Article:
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Rabbi Adin Steinsaltz: “Does a wicked man resemble the great sage Hillel?”

When one refrains from committing a transgression, it may be because one simply has no desire to commit such an act.

In contrast, it may be that one is able to refrain from committing the transgression despite his desires.

The Midrash articulates this line of thinking: “I do have a desire for such and such, but what can I do, since my Father in heaven has ordered me to abstain?” (Sifra, Kedoshim 9).

The general conception of holiness is, in a certain sense, “I have no desire” -I cannot do it; I have an aversion to such a thing; it is simply out of the question for me to stoop to such a base, low level and commit such a sin.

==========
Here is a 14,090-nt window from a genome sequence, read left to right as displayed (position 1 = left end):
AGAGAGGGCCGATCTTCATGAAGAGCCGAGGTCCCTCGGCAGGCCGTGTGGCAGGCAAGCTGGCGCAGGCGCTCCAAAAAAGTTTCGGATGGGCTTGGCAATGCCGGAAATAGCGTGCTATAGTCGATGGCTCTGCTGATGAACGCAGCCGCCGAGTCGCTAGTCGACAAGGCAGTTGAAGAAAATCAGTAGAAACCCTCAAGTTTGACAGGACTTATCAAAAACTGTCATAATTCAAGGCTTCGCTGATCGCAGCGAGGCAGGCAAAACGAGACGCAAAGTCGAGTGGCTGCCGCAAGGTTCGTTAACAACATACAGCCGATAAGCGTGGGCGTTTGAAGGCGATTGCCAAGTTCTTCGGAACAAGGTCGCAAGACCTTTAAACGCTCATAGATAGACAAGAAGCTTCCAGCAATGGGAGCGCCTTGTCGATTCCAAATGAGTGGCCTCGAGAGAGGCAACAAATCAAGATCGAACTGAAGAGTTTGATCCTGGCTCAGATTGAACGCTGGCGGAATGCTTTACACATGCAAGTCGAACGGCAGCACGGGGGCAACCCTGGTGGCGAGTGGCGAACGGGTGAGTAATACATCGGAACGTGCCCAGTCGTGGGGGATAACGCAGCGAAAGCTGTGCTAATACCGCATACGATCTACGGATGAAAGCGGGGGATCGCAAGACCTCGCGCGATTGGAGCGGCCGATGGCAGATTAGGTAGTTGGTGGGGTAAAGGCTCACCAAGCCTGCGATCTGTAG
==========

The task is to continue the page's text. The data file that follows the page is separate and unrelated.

A story is told of a rebbe who claimed regarding one of his Hasidim that the reason he does not sin is simply pride.

For this Hasid, it seemed degrading that an exalted personality such as he should demean himself through sin.

There is a clever (though certainly not straightforward) explanation of the verse, “The wicked crows (hillel) about his unbridled lust” (Ps. 10:3):

Does a wicked man resemble the great sage Hillel?

The answer is that even a man as distinguished as Hillel the Elder is capable – when obsessed with “unbridled lust” – of bringing himself to a state that is so indecent that he reduces himself to the level of the basest of individuals. This can be seen in the case of all sorts of desires.

A person can be distinguished, admirable, respected, and highly regarded; but when he is overcome with passion – suddenly, all the eminence peels off him, he debases himself and becomes a kind of four-legged creature, or even something lower.

Rabbi Adin Steinsaltz